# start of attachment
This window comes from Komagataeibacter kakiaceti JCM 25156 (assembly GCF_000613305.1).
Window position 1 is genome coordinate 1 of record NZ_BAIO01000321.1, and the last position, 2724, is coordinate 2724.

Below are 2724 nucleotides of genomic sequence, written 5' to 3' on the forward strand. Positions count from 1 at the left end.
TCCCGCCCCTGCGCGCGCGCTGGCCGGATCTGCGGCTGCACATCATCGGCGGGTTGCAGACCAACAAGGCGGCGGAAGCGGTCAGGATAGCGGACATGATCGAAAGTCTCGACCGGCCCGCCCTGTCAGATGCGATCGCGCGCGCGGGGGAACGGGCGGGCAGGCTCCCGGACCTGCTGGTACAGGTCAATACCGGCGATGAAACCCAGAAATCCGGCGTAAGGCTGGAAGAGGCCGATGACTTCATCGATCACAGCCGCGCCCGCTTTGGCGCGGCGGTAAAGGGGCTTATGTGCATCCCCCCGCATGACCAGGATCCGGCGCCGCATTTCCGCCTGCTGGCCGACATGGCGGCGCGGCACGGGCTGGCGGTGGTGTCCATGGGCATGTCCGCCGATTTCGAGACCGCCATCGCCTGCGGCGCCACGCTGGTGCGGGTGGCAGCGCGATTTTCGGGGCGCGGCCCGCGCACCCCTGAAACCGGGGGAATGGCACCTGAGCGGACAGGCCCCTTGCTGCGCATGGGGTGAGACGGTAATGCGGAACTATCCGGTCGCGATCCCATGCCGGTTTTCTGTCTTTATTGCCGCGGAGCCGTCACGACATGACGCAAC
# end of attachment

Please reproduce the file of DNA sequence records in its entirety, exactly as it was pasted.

This window comes from Komagataeibacter kakiaceti JCM 25156 (assembly GCF_000613305.1).
Window position 1 is genome coordinate 1 of record NZ_BAIO01000321.1, and the last position, 2724, is coordinate 2724.

Below are 2724 nucleotides of genomic sequence, written 5' to 3' on the forward strand. Positions count from 1 at the left end.
TCCCGCCCCTGCGCGCGCGCTGGCCGGATCTGCGGCTGCACATCATCGGCGGGTTGCAGACCAACAAGGCGGCGGAAGCGGTCAGGATAGCGGACATGATCGAAAGTCTCGACCGGCCCGCCCTGTCAGATGCGATCGCGCGCGCGGGGGAACGGGCGGGCAGGCTCCCGGACCTGCTGGTACAGGTCAATACCGGCGATGAAACCCAGAAATCCGGCGTAAGGCTGGAAGAGGCCGATGACTTCATCGATCACAGCCGCGCCCGCTTTGGCGCGGCGGTAAAGGGGCTTATGTGCATCCCCCCGCATGACCAGGATCCGGCGCCGCATTTCCGCCTGCTGGCCGACATGGCGGCGCGGCACGGGCTGGCGGTGGTGTCCATGGGCATGTCCGCCGATTTCGAGACCGCCATCGCCTGCGGCGCCACGCTGGTGCGGGTGGCAGCGCGATTTTCGGGGCGCGGCCCGCGCACCCCTGAAACCGGGGGAATGGCACCTGAGCGGACAGGCCCCTTGCTGCGCATGGGGTGAGACGGTAATGCGGAACTATCCGGTCGCGATCCCATGCCGGTTTTCTGTCTTTATTGCCGCGGAGCCGTCACGACATGACGCAAC